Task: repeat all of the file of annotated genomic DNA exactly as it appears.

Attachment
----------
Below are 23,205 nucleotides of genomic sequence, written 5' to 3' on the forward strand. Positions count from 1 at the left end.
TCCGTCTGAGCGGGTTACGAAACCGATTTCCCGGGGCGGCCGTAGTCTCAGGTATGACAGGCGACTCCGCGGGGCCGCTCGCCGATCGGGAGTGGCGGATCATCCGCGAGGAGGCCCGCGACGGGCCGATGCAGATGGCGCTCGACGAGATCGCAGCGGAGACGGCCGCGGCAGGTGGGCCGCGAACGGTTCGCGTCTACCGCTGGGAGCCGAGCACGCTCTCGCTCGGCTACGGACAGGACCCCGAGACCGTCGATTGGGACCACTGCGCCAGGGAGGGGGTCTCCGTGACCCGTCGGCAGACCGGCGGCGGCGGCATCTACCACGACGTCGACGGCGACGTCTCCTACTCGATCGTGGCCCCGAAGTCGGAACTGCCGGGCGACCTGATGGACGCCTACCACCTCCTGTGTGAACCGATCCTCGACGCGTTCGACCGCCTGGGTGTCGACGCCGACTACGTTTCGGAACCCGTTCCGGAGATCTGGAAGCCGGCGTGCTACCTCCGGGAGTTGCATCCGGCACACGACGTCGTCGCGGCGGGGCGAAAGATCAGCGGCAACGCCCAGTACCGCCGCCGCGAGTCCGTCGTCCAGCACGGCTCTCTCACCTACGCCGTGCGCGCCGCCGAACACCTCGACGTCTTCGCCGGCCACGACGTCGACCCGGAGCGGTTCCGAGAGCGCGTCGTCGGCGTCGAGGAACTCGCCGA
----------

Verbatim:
Below are 23,205 nucleotides of genomic sequence, written 5' to 3' on the forward strand. Positions count from 1 at the left end.
TCCGTCTGAGCGGGTTACGAAACCGATTTCCCGGGGCGGCCGTAGTCTCAGGTATGACAGGCGACTCCGCGGGGCCGCTCGCCGATCGGGAGTGGCGGATCATCCGCGAGGAGGCCCGCGACGGGCCGATGCAGATGGCGCTCGACGAGATCGCAGCGGAGACGGCCGCGGCAGGTGGGCCGCGAACGGTTCGCGTCTACCGCTGGGAGCCGAGCACGCTCTCGCTCGGCTACGGACAGGACCCCGAGACCGTCGATTGGGACCACTGCGCCAGGGAGGGGGTCTCCGTGACCCGTCGGCAGACCGGCGGCGGCGGCATCTACCACGACGTCGACGGCGACGTCTCCTACTCGATCGTGGCCCCGAAGTCGGAACTGCCGGGCGACCTGATGGACGCCTACCACCTCCTGTGTGAACCGATCCTCGACGCGTTCGACCGCCTGGGTGTCGACGCCGACTACGTTTCGGAACCCGTTCCGGAGATCTGGAAGCCGGCGTGCTACCTCCGGGAGTTGCATCCGGCACACGACGTCGTCGCGGCGGGGCGAAAGATCAGCGGCAACGCCCAGTACCGCCGCCGCGAGTCCGTCGTCCAGCACGGCTCTCTCACCTACGCCGTGCGCGCCGCCGAACACCTCGACGTCTTCGCCGGCCACGACGTCGACCCGGAGCGGTTCCGAGAGCGCGTCGTCGGCGTCGAGGAACTCGCCGA